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Market overview – Alan McIntosh, Chief Investment Strategist
The attempt by an army of private investors to “take on the big guys” seems to have fizzled out, with the last purchasers of GameStop on Friday 29th January now nursing losses of over 70%. So much for democratising investment. There are a number of things to take note of here however. The influence of social media on in(forming) opinion and behaviour remains undimmed. Early traders of GameStop and AMC moved on to silver, prompting many others to follow. Is this just a Covid lockdown phenomenon of some people with too much cash and too much time on their hands? How many people were curious enough to download the Reddit App just to see what was going on? Frenzied trading also caused problems for trading platform Robinhood, which had to post more cash with clearing houses in case trades were not completed. Hence the restrictions on dealing which caused a subsequent outcry. This may feel like a one-off event, but we shouldn’t be so sure.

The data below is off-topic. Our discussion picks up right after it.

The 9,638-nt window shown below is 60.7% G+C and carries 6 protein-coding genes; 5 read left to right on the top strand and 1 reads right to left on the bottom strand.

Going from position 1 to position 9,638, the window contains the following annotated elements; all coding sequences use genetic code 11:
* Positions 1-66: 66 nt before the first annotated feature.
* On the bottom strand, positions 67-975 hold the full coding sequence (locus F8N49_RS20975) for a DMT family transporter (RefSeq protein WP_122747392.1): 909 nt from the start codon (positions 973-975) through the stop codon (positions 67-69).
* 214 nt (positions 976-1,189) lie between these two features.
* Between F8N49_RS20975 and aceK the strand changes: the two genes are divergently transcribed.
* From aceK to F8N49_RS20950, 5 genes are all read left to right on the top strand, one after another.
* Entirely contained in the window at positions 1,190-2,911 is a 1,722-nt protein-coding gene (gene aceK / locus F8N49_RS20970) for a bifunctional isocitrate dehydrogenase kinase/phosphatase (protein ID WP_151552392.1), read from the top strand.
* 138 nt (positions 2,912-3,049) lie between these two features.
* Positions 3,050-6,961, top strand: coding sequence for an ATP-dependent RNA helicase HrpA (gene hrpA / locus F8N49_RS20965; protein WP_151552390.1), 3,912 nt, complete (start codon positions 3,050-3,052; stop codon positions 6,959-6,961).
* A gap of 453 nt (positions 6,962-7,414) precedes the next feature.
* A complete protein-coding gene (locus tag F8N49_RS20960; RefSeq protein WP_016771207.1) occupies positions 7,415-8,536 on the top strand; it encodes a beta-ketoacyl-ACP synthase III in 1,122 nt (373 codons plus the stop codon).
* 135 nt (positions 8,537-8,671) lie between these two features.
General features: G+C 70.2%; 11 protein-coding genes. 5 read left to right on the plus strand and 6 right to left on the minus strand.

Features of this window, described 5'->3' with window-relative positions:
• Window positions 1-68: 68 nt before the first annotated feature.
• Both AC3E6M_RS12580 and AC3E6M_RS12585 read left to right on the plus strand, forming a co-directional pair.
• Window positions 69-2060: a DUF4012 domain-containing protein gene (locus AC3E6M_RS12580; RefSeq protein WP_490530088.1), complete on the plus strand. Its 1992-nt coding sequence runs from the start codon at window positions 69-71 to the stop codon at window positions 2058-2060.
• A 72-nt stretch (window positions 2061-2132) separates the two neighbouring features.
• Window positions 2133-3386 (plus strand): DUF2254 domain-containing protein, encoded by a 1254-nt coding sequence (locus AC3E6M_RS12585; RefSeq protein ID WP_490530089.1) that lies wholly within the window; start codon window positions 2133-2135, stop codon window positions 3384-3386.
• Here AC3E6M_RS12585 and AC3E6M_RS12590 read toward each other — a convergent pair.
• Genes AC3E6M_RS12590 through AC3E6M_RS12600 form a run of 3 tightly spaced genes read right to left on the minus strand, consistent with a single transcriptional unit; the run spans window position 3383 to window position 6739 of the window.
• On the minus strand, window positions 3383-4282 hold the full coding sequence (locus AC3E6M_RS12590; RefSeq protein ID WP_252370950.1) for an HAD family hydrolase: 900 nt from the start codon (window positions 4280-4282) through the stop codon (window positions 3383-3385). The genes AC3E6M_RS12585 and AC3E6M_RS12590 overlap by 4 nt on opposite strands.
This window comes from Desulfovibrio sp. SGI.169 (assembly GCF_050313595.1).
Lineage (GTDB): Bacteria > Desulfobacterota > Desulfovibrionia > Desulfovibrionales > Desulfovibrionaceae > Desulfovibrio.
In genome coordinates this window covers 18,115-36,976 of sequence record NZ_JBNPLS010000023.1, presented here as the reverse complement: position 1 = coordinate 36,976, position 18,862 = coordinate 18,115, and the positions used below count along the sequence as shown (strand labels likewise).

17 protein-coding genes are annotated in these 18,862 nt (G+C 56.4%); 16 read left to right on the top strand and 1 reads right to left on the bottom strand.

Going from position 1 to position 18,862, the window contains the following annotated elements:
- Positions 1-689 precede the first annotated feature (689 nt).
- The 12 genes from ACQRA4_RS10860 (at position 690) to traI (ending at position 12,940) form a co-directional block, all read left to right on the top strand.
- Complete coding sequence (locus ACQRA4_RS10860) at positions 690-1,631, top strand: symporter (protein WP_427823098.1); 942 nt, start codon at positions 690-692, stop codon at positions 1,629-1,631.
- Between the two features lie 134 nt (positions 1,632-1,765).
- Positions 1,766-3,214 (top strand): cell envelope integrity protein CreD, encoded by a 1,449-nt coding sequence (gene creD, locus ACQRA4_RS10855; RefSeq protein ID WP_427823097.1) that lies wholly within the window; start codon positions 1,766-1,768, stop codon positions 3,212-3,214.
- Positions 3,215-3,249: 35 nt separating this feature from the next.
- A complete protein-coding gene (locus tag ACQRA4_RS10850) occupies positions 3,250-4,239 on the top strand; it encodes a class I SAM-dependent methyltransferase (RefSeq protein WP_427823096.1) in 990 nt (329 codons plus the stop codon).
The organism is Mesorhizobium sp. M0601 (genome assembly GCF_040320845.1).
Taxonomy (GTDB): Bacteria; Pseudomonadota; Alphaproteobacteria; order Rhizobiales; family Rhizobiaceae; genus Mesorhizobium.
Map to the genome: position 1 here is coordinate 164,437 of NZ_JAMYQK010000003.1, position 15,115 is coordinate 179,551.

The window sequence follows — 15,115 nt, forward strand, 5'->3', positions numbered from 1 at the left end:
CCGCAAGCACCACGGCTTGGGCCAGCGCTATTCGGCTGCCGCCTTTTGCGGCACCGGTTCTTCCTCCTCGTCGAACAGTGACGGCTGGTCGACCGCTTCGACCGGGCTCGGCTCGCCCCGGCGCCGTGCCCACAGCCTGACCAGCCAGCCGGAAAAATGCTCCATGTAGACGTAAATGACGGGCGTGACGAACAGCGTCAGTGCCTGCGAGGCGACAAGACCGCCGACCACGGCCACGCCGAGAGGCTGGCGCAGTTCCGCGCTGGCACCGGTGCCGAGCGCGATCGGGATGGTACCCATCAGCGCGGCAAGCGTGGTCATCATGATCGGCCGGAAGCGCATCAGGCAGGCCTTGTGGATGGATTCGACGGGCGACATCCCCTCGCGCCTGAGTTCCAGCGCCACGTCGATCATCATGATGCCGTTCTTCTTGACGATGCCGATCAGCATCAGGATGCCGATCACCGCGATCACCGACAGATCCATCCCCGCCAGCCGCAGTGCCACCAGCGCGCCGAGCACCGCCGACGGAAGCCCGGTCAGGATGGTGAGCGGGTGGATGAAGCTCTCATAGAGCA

Global markets recovered their poise last week however, with US shares punching to fresh all-time highs. Mainstream stocks, technology shares and small companies all hit record levels. The power of liquidity continues to drive up markets, but there are some changes of sector leadership. Tech companies continue to deliver strong earnings growth, so the big sell-off that some anticipated has not materialised. However, more cyclically sensitive companies, hard hit by Covid restrictions, are bouncing back fast as optimism grows about vaccination rollout. Sure there may be issues about the speed of vaccinations and concerns over efficacy in dealing with new variants of coronavirus, but the direction of travel is a positive one. Central banks and governments around the world seem determined to continue to provide support while economies get back on their feet again. Until official policy changes in a meaningful way, stock markets should continue to reflect this optimism.